R v. Ryan 2013 SCC 3 clarifies the law of duress:
 The defence of duress, in its statutory and common law forms, is largely the same. The two forms share the following common elements:
• There must be an explicit or implicit threat of present or future death or bodily harm. This threat can be directed at the accused or a third party.
• The accused must reasonably believe that the threat will be carried out.
• There is no safe avenue of escape. This element is evaluated on a modified objective standard.
• A close temporal connection between the threat and the harm threatened.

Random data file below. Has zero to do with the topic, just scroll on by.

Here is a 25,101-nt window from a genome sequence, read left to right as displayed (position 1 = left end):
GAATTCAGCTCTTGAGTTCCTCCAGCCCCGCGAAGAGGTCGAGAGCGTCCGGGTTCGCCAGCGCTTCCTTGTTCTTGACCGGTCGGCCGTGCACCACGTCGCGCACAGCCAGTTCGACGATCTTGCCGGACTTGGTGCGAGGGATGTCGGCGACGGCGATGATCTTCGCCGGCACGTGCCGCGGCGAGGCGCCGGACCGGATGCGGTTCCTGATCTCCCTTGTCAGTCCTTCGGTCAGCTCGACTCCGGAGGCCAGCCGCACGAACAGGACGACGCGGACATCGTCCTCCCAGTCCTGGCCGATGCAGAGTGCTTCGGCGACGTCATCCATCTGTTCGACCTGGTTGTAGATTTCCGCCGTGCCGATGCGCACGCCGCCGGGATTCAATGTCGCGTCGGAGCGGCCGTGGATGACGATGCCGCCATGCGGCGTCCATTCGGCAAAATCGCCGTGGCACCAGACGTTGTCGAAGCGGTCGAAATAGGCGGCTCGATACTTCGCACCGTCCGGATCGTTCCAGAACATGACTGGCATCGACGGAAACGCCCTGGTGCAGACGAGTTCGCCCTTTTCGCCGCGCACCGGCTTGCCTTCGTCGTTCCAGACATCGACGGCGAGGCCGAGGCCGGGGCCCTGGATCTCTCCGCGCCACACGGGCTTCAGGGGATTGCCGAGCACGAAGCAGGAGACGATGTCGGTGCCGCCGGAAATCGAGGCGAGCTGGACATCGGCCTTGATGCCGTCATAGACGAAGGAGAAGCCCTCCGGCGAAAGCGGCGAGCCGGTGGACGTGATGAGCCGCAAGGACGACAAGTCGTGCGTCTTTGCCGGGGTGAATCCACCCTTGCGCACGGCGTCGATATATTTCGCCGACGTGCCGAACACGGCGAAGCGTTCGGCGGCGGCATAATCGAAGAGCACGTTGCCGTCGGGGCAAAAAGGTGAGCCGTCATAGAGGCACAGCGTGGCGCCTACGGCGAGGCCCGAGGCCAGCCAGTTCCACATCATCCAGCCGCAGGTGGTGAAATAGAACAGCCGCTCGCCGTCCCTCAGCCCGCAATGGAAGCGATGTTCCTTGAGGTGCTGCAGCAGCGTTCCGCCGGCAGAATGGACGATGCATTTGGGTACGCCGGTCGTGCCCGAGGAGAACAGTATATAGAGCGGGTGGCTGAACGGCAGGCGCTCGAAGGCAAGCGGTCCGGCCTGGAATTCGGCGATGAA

• Proportionality between the harm threatened and the harm inflicted by the accused. The harm caused by the accused must be equal to or no greater than the harm threatened. This is also evaluated on a modified objective standard.
• The accused is not a party to a conspiracy or association whereby the accused is subject to compulsion and actually knew that threats and coercion to commit an offence were a possible result of this criminal activity, conspiracy or association.